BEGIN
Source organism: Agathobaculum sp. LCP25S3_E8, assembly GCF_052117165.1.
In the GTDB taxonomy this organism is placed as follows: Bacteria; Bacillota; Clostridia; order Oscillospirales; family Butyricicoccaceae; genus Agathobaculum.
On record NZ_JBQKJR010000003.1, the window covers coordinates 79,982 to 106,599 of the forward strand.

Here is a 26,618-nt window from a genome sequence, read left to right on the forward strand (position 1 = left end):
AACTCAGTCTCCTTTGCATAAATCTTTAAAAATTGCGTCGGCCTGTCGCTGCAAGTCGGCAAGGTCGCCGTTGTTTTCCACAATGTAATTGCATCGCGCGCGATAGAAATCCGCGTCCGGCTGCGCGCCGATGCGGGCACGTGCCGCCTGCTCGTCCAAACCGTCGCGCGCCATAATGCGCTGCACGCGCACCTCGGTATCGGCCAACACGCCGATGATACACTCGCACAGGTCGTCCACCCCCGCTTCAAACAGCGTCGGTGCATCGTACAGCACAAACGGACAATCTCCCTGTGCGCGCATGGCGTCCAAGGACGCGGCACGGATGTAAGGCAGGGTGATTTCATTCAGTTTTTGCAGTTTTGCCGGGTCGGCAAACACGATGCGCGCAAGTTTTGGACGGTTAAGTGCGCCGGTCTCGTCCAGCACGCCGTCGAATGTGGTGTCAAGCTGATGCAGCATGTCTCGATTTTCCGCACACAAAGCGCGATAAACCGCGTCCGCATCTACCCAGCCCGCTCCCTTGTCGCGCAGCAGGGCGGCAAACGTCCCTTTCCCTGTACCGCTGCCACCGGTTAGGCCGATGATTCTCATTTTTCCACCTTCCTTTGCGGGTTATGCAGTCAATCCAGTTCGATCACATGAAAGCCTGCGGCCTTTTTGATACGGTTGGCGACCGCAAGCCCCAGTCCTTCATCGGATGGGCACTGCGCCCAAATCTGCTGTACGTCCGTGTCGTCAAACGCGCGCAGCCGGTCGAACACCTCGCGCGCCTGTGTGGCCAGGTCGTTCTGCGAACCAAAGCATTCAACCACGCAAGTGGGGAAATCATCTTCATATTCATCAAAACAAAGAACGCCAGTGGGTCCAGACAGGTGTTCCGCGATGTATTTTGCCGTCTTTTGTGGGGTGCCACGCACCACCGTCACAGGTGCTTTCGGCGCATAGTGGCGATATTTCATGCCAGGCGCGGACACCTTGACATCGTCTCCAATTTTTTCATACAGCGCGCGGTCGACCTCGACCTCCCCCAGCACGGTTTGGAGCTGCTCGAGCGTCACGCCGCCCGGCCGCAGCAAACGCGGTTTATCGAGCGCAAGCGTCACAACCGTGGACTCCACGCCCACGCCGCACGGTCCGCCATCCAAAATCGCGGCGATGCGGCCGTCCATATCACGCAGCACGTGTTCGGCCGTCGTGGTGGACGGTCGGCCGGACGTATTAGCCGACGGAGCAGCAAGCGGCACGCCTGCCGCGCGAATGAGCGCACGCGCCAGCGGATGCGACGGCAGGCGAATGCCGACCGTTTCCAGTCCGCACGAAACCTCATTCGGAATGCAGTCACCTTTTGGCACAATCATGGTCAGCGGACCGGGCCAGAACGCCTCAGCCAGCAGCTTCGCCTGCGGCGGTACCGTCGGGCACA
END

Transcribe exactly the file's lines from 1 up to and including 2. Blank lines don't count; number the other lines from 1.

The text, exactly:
Source organism: Agathobaculum sp. LCP25S3_E8, assembly GCF_052117165.1.
In the GTDB taxonomy this organism is placed as follows: Bacteria; Bacillota; Clostridia; order Oscillospirales; family Butyricicoccaceae; genus Agathobaculum.